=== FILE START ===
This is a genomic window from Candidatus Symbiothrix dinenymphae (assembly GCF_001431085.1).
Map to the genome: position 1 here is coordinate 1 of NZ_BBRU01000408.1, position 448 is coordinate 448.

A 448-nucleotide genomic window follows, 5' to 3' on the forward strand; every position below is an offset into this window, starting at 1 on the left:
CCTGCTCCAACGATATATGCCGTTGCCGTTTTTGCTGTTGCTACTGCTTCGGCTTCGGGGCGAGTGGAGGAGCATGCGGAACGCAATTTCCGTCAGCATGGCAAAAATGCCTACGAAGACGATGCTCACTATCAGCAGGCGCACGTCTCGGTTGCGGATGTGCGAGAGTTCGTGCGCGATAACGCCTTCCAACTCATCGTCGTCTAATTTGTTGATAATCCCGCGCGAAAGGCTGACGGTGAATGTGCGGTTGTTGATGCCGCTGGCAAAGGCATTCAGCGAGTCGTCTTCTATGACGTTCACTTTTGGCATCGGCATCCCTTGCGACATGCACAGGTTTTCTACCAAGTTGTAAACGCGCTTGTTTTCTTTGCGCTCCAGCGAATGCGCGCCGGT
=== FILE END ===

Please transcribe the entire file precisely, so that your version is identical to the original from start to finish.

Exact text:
This is a genomic window from Candidatus Symbiothrix dinenymphae (assembly GCF_001431085.1).
Map to the genome: position 1 here is coordinate 1 of NZ_BBRU01000408.1, position 448 is coordinate 448.

A 448-nucleotide genomic window follows, 5' to 3' on the forward strand; every position below is an offset into this window, starting at 1 on the left:
CCTGCTCCAACGATATATGCCGTTGCCGTTTTTGCTGTTGCTACTGCTTCGGCTTCGGGGCGAGTGGAGGAGCATGCGGAACGCAATTTCCGTCAGCATGGCAAAAATGCCTACGAAGACGATGCTCACTATCAGCAGGCGCACGTCTCGGTTGCGGATGTGCGAGAGTTCGTGCGCGATAACGCCTTCCAACTCATCGTCGTCTAATTTGTTGATAATCCCGCGCGAAAGGCTGACGGTGAATGTGCGGTTGTTGATGCCGCTGGCAAAGGCATTCAGCGAGTCGTCTTCTATGACGTTCACTTTTGGCATCGGCATCCCTTGCGACATGCACAGGTTTTCTACCAAGTTGTAAACGCGCTTGTTTTCTTTGCGCTCCAGCGAATGCGCGCCGGT